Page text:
Federal CREP Funding Renewed for Stream Buffers on Farms; Many Existing Contracts Set to Expire

Bay Journal article (2019-05-29) reported that the US Department of Agriculture (USDA) will reopen signups for the Conservation Reserve Enhancement Program (CREP) after an 8-month freeze. CREP, which has proven to be a key program in Chesapeake Bay restoration efforts, subsidizes farmers to replace cropland or marginal pastureland with native vegetation or forested stream buffers.

In return for planting trees or other vegetation to enhance and protect water quality, CREP provides annual payments through 10- or 15- year contracts. Farmers can also receive a signing bonus and assistance with the buffer’s design and installation costs.

Despite the important role CREP has played in Maryland and many other Bay watershed states, the article noted that inconsistent federal funding had made it harder to recruit participants. From the article:

“Landowners get discouraged,” said Anne Hairston-Strang, associate director of the Maryland Forest Service, in early April, when it was unclear how long the latest holdup would last. “It makes the program seem less reliable, less trustworthy.”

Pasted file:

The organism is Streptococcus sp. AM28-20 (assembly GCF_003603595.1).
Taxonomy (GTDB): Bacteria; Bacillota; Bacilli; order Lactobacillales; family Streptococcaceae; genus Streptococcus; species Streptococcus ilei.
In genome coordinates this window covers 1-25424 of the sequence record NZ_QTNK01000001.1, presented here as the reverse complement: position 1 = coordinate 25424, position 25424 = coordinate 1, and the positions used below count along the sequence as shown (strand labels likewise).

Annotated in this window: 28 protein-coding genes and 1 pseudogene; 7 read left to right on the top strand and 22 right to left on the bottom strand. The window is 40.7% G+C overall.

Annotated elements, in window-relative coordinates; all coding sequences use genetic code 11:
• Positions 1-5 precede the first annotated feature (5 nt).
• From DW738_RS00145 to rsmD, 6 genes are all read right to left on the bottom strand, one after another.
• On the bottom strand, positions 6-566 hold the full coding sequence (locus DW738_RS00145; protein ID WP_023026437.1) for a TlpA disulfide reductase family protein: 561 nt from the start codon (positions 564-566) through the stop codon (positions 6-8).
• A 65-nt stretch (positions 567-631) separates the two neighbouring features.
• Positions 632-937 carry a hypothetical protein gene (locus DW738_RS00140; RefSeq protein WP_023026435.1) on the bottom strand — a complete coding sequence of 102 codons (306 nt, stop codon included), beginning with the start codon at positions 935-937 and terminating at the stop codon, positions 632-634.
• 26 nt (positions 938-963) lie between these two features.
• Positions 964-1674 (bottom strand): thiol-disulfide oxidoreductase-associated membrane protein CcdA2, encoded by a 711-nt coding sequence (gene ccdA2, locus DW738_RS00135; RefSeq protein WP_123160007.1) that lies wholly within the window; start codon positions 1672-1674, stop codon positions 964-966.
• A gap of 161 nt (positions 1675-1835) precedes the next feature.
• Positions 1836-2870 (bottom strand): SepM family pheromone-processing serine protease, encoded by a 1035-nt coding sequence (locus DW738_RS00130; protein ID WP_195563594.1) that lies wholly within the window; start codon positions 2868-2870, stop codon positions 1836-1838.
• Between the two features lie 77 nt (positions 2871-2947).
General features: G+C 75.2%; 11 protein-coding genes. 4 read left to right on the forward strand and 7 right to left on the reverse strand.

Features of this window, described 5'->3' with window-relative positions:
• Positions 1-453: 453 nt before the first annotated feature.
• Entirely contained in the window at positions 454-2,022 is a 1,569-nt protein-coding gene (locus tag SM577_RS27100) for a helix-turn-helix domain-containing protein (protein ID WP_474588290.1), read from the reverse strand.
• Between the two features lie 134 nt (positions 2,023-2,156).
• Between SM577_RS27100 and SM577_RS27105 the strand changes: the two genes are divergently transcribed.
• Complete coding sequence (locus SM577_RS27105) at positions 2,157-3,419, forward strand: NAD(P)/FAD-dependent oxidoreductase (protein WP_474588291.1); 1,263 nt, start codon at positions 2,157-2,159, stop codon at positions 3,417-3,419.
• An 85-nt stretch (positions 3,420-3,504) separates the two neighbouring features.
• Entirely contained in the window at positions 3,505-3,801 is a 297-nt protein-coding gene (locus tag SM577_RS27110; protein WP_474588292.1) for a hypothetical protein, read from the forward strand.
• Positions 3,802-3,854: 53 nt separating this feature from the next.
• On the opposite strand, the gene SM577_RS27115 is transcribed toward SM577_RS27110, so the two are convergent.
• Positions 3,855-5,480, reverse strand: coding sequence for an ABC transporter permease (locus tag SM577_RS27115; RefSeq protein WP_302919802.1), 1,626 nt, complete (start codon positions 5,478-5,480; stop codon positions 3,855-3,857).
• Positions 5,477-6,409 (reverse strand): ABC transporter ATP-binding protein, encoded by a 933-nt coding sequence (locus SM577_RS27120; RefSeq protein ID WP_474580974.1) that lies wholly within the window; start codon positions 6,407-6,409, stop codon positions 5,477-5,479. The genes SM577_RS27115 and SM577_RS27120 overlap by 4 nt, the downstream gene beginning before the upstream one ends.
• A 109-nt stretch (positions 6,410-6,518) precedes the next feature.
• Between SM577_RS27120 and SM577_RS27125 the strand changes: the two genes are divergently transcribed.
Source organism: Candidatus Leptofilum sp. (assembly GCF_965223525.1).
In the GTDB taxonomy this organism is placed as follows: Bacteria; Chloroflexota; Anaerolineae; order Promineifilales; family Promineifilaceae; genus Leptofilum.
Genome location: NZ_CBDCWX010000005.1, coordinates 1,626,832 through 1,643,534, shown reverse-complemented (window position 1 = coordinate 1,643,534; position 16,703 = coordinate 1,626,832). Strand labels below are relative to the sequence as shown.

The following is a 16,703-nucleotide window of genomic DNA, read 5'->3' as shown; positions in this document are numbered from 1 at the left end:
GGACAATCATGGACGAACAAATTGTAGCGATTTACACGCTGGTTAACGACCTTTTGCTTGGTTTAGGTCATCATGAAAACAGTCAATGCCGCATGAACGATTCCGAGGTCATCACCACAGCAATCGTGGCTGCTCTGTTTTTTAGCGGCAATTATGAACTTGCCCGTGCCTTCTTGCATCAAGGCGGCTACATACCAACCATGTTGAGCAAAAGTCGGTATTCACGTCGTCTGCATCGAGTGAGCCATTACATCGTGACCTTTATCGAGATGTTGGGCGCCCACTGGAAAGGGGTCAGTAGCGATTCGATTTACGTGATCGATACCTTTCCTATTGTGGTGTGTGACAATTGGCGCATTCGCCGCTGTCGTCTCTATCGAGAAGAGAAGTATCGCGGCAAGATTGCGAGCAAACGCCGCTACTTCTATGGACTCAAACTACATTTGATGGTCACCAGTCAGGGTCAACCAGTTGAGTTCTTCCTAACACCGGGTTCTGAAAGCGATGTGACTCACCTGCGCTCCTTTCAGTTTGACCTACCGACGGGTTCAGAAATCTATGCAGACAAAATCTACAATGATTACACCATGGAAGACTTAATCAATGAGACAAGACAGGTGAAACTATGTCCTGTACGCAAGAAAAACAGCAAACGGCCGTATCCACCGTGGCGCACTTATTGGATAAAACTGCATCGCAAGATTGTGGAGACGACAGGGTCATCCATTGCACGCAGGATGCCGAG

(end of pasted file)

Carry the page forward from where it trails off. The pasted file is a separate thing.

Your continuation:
The latest interruption came at a crucial time, advocates said. The federal-state Chesapeake Bay Program has long had a goal of planting 900 miles of riparian buffers annually, but in 2017 the Bay states only planted 56 miles’ worth.

The program was suspended at the end of September when the 2014 Farm Bill expired, leaving some farmers frustrated because their enrollments had not been completed. Congress passed new authorizing legislation nearly three months later, and President Trump signed it into law Dec. 20.

The article also noted the challenge Bay states face in keeping existing buffers planted once current CREP contracts expire. According to the article, roughly 3,500 acres of CREP protected buffers in the six Bay watershed states are set to expired at the end of this September, including acres in Maryland. The vast majority of these buffers, 2,000 acres, are in Pennsylvania, which continues to struggle to meet its pollution reduction goals under the Chesapeake Total Maximum Daily Load.